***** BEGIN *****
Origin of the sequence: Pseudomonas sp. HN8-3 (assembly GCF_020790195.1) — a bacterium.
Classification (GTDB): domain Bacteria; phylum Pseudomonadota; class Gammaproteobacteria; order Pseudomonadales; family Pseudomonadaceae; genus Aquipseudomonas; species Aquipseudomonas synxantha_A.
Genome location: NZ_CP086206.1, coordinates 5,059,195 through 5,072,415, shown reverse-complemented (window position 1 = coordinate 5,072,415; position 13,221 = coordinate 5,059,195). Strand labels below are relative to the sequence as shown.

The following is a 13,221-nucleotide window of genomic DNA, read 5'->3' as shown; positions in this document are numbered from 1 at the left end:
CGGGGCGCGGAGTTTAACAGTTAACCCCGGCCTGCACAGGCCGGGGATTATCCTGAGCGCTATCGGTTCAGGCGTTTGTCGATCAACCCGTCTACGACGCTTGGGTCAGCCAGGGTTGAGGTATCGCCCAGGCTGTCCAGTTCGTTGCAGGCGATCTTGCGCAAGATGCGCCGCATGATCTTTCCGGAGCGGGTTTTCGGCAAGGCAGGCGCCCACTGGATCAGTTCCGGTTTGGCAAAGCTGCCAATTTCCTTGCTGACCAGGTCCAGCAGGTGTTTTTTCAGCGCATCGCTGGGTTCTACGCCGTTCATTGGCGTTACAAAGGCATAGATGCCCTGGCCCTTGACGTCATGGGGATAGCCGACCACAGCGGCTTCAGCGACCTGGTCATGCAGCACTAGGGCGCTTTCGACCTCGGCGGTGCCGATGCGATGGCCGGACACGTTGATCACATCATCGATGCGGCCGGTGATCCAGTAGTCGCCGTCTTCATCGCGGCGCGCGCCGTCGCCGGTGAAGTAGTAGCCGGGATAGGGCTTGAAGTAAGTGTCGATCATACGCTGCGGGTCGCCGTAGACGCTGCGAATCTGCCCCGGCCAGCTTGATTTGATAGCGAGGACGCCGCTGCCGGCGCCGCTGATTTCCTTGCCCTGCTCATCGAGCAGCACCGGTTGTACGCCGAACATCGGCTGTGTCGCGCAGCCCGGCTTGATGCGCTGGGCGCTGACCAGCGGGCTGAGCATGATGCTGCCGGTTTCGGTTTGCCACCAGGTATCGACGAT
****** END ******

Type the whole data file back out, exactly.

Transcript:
Origin of the sequence: Pseudomonas sp. HN8-3 (assembly GCF_020790195.1) — a bacterium.
Classification (GTDB): domain Bacteria; phylum Pseudomonadota; class Gammaproteobacteria; order Pseudomonadales; family Pseudomonadaceae; genus Aquipseudomonas; species Aquipseudomonas synxantha_A.
Genome location: NZ_CP086206.1, coordinates 5,059,195 through 5,072,415, shown reverse-complemented (window position 1 = coordinate 5,072,415; position 13,221 = coordinate 5,059,195). Strand labels below are relative to the sequence as shown.

The following is a 13,221-nucleotide window of genomic DNA, read 5'->3' as shown; positions in this document are numbered from 1 at the left end:
CGGGGCGCGGAGTTTAACAGTTAACCCCGGCCTGCACAGGCCGGGGATTATCCTGAGCGCTATCGGTTCAGGCGTTTGTCGATCAACCCGTCTACGACGCTTGGGTCAGCCAGGGTTGAGGTATCGCCCAGGCTGTCCAGTTCGTTGCAGGCGATCTTGCGCAAGATGCGCCGCATGATCTTTCCGGAGCGGGTTTTCGGCAAGGCAGGCGCCCACTGGATCAGTTCCGGTTTGGCAAAGCTGCCAATTTCCTTGCTGACCAGGTCCAGCAGGTGTTTTTTCAGCGCATCGCTGGGTTCTACGCCGTTCATTGGCGTTACAAAGGCATAGATGCCCTGGCCCTTGACGTCATGGGGATAGCCGACCACAGCGGCTTCAGCGACCTGGTCATGCAGCACTAGGGCGCTTTCGACCTCGGCGGTGCCGATGCGATGGCCGGACACGTTGATCACATCATCGATGCGGCCGGTGATCCAGTAGTCGCCGTCTTCATCGCGGCGCGCGCCGTCGCCGGTGAAGTAGTAGCCGGGATAGGGCTTGAAGTAAGTGTCGATCATACGCTGCGGGTCGCCGTAGACGCTGCGAATCTGCCCCGGCCAGCTTGATTTGATAGCGAGGACGCCGCTGCCGGCGCCGCTGATTTCCTTGCCCTGCTCATCGAGCAGCACCGGTTGTACGCCGAACATCGGCTGTGTCGCGCAGCCCGGCTTGATGCGCTGGGCGCTGACCAGCGGGCTGAGCATGATGCTGCCGGTTTCGGTTTGCCACCAGGTATCGACGAT